Strong interim survival trend (12.0 vs 7.9 months) emerging in ongoing bevacizumab naive randomized cohort; 5.6 month median OS (48% > 6 months) in bevacizumab refractory single-arm cohort; robust anti-tumor immune responses were generated among heavily pre-treated patients with recurrent tumors and these responses correlate with improved outcome
Rindopepimut demonstrates ability to significantly shrink recurrent and refractory glioblastomas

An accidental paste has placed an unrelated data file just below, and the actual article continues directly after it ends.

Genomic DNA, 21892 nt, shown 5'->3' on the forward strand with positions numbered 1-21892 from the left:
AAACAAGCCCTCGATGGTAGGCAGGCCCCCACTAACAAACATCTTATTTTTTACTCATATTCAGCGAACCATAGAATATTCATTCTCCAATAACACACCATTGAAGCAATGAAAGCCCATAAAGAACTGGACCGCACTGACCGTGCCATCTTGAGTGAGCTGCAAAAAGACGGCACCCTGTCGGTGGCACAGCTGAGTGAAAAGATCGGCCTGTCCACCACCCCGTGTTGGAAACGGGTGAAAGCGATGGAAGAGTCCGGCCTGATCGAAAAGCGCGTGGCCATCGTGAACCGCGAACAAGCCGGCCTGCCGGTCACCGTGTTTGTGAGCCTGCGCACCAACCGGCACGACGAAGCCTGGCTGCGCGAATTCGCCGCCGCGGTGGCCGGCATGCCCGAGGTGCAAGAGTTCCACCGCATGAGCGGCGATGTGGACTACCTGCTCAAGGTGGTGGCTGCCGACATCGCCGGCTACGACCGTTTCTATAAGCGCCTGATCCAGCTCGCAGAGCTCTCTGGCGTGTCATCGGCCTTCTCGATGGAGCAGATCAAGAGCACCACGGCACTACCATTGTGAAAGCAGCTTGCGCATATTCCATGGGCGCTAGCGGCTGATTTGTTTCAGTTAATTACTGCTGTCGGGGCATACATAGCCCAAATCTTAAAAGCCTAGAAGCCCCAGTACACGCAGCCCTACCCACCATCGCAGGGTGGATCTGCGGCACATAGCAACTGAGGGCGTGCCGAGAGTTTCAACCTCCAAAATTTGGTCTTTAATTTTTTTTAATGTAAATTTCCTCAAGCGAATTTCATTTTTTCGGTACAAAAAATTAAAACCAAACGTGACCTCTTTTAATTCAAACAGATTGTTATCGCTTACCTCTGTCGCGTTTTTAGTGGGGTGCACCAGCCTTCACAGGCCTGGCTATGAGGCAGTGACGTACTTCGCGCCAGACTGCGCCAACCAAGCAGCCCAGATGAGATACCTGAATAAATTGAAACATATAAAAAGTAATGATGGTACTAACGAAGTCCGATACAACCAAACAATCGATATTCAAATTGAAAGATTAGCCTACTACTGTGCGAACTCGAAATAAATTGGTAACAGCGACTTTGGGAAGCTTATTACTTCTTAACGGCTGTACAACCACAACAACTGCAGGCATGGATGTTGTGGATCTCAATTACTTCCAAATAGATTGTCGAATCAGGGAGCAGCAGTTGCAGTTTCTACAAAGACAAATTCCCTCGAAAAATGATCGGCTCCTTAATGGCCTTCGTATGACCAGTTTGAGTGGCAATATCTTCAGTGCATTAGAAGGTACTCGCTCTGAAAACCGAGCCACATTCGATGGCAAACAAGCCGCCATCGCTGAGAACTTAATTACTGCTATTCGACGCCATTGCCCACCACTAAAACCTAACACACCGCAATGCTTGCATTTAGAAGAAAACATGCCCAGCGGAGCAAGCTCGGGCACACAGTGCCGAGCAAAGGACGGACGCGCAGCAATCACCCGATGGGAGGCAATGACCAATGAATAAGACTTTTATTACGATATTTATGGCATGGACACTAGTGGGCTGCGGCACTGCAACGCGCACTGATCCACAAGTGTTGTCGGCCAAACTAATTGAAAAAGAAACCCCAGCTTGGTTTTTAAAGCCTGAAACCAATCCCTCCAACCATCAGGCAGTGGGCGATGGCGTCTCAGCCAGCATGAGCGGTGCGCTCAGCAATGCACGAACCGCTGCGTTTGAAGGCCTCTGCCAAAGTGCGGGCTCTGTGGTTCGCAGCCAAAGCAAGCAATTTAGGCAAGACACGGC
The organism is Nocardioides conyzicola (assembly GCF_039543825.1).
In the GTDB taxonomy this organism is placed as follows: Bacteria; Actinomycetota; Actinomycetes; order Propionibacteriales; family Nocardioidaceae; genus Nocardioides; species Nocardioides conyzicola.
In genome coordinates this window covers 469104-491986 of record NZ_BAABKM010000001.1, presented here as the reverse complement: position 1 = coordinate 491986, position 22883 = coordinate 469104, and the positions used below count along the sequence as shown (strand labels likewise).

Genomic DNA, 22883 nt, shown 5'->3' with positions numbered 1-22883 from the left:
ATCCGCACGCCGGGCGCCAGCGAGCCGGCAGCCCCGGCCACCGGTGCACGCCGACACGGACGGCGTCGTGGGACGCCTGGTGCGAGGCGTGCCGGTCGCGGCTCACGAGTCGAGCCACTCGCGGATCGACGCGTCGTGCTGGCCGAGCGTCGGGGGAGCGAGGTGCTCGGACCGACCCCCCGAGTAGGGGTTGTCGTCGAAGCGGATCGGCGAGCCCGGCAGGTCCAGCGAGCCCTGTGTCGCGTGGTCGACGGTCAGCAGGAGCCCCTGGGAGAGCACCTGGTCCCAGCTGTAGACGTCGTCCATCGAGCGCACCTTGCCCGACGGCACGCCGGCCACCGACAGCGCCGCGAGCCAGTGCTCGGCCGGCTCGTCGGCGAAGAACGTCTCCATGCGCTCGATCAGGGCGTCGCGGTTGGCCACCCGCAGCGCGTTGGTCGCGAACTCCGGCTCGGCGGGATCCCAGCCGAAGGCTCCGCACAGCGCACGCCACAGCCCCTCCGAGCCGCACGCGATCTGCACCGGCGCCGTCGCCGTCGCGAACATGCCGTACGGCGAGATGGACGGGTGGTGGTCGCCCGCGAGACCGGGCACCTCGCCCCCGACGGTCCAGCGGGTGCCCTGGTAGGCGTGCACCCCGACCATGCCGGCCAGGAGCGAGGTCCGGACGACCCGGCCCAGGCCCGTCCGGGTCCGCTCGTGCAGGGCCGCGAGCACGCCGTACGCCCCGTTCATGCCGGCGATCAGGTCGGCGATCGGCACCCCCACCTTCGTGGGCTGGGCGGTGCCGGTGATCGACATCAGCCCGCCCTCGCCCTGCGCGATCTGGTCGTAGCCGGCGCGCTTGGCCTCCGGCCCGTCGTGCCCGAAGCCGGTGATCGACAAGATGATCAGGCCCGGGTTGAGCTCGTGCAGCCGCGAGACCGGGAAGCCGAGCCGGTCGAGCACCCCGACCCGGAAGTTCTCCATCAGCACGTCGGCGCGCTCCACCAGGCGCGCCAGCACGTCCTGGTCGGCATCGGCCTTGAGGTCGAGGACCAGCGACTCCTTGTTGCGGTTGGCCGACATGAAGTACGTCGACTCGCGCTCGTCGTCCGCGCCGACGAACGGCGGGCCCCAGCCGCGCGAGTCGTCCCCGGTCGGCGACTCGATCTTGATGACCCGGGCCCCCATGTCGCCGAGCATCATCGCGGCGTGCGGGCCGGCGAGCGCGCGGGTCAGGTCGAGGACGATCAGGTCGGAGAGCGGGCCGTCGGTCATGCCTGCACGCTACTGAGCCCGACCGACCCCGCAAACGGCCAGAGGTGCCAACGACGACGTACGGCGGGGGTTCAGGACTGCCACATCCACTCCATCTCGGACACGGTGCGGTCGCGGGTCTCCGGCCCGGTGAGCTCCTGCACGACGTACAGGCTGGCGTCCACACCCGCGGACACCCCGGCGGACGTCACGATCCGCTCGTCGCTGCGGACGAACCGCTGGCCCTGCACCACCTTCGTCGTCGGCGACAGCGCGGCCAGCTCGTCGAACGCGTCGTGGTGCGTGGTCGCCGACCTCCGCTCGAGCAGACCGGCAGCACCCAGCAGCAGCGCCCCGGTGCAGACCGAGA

Long-term survival update also provided for three Phase 2 frontline studies; EGFRvIII patients continue to exceed expectations with 14% 5-year survival vs 0% historical controlHAMPTON, N.J., Nov. 24, 2013 (GLOBE NEWSWIRE) -- Celldex Therapeutics, Inc. (Nasdaq:CLDX) today reported interim data from its ongoing, exploratory Phase 2 ReACT study of rindopepimut in recurrent glioblastoma. Rindopepimut is an immunotherapeutic vaccine that targets the tumor specific oncogene EGFRvIII(v3). Patients with EGFRvIII-positive glioblastoma typically have a worse prognosis than the overall glioblastoma population, including poor long term survival. The ReACT results demonstrate promising signs of clinical activity in advanced patient populations, including patients both naïve and refractory to bevacizumab (Avastin ®). An update on long-term survival for the three completed Phase 2 frontline studies in EGFRvIII-positive glioblastoma was also presented and results continue to exceed outcomes seen in contemporary controls. A webcast/conference call will be held at 8:30 am ET on Monday, November 25 th, to discuss the results (details provided below). The data were presented in an oral session by David A. Reardon, M.D., Clinical Director, Center for Neuro-Oncology, Dana-Farber Cancer Center and Associate Professor of Medicine, Harvard Medical School and the lead investigator of the ReACT study, at the 4th Quadrennial Meeting of the World Federation of Neuro-Oncology held in conjunction with the 18th Annual Meeting of the Society for Neuro-Oncology (SNO). "Patients who have grown right though Avastin are resistant to all of our available therapies," said David Reardon, M.D. "The potent immune response generated by rindopepimut and preliminary signs of anti-tumor activity in the Avastin refractory patients in the ReACT study are very exciting. The additional signal of an improved survival outcome in Avastin naïve patients further supports the potential activity of rindopepimut. I look forward to the final results of this study and hope they confirm what we have seen so far."